“It’s home. I’ve been here for eight years. Time has flown by. Time flies when you’re having fun.”
– Kevin Durant when asked about OKC.
It’s funny how time flies when you’re having success, and for the majority of Kevin Durant’s career in Oklahoma City, he’s enjoyed plenty of it – sans a NBA championship. Oklahoma City was a 4th quarter away from sending the defending NBA champs home packing in Game 6. They lost a game in which they lead for a total of 45 minutes. The Thunder now need to ask themselves a crucial question: “how could we lose a game, and eventually a series, that we dominated through 4 games?”
The answer is simple – to the Warriors anyways: the 3-Ball killed the Thunder. In Game 6, the Warriors snatched victory from the jaws of defeat, coming back against the Thunder by riding a 21 for 25 3-point shooting performance while their opponents went 3 for 23. In a matchup of two evenly matched teams, being out-played from deep by 54 points is a mind-boggling turn of events; but, for the Warriors, who nailed 90 3s while their opponents only made 55, it’s par the course. That’s a 3 point shooting differential of 35, which equates to 105 points for the series – the Thunder found out that kind of performance from deep is ultimately insurmountable.
Still, OKC took Golden State to 7 games. During the Thunder’s postseason run, the team showed flashes of their potential, beating a 67-win team in only 6 games in the 2nd round of the playoffs and pushing the defending NBA champs to the brink of elimination in the conference finals. In that series, they held a seemingly insurmountable 3-1 lead against the NBA’s best regular season team; though the Thunder eventually lost, there’s no shame in that – the Warriors are a 73 win team, and they put up a fight. Clearly, the Thunder aren’t far off from being a championship team, only needing a roster tweak to put them over the top.
RT @Keith_McMillen: @KDthunderup would you like to stay in OKC for your whole career?(yessir)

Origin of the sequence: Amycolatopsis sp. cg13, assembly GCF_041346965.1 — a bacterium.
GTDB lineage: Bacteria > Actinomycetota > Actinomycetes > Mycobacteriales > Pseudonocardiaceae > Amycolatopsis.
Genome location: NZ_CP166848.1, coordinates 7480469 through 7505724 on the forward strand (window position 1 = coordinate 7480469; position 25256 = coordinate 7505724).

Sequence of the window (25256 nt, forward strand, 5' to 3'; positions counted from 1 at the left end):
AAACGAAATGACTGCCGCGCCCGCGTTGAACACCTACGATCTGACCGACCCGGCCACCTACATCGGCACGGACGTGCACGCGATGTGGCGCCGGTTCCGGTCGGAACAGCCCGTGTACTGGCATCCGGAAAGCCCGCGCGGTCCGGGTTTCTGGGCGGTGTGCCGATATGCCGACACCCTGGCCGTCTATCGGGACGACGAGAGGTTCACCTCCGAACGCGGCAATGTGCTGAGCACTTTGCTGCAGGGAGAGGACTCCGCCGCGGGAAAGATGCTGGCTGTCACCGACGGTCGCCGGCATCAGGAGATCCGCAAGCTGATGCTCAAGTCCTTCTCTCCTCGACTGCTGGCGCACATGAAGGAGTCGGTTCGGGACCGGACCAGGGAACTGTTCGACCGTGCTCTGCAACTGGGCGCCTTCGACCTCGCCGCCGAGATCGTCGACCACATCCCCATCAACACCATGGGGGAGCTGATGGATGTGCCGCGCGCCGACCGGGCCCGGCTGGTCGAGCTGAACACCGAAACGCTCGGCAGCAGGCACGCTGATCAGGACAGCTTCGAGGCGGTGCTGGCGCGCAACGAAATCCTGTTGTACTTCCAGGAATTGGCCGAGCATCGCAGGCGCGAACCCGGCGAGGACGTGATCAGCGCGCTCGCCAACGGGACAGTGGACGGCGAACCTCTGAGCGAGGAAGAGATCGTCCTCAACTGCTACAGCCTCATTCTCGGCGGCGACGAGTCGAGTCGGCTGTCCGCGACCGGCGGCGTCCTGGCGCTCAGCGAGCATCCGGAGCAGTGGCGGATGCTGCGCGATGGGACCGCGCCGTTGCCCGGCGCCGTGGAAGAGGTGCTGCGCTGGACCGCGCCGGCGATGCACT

— Kevin Durant (@KDTrey5) May 21, 2010
I’m just going to go out on a limb and say it – Kevin Durant is not going anywhere. Why would he? In addition to the financial incentives of returning to his current team, he’ll once again return to his All-NBA 1st teammate, Russell Westbrook. With the tremendous leaps that Steven Adams and Enes Kanter showed in their development this off-season, the Thunder now have the best big-man rotation in the league with Steven Adams, Serge Ibaka & Enes Kanter.
Andre Roberson showed vital offensive improvement from the beginning of the season, and if he keeps working on the 3 ball, he’ll be an instrumental piece playing alongside the starters. The Thunder should also bring back Waiters to provide scoring off the bench, but the bench needs outside help at the guard and forward positions unless both of them improve.
New York Knicks guard Arron Afflalo has a player-option that he will likely exercise to become a free agent. If he does, he’s a player that could help bolster the Thunder’s bench. He’s known as a defender, but the aspect of his game that could make the difference for the Thunder is his career 3-point shooting average of 38%.
6-time All-Star Joe Johnson is also a free-agent this summer, and he’s a scorer that would be great off the bench for the Thunder. Johnson was a vital part of Miami’s run down the stretch, including during their playoff run. Johnson would provide the Thunder a great veteran presence in the locker room, and on the court he’s known for being a great passer and floor spacer. A 37% career 3-point shooter, Johnson was one of the best shooters from deep last year after being traded to Miami, nailing over 40% of his shots from beyond the 3 point line. Johnson was a starter for the majority of his career, but at this stage of his career, he will be a great option off the bench on a contending team.
Throughout his career, Guard Courtney Lee has been a tough defender who can put the ball on the floor, and provide reliable 3-point shooting. His career average from 3 is 38% and he would be a great complement I think to KD & Russ. His 3-point shooting would give OKC’s stars more space to operate on the court because defenders would need to respect the threat of a kick-out 3 for Lee.
The bottom line is clear: the Thunder need to put shooting around KD and Russ to unlock the team’s offensive potential. Morrow’s defense makes him a liability, and Roberson’s offense needs to drastically improve for him to provide the type of offensive threat the Thunder are looking for. Signing any of these free-agent shooters would provide the help that OKC needs to reach their ultimate goal of winning a NBA championship.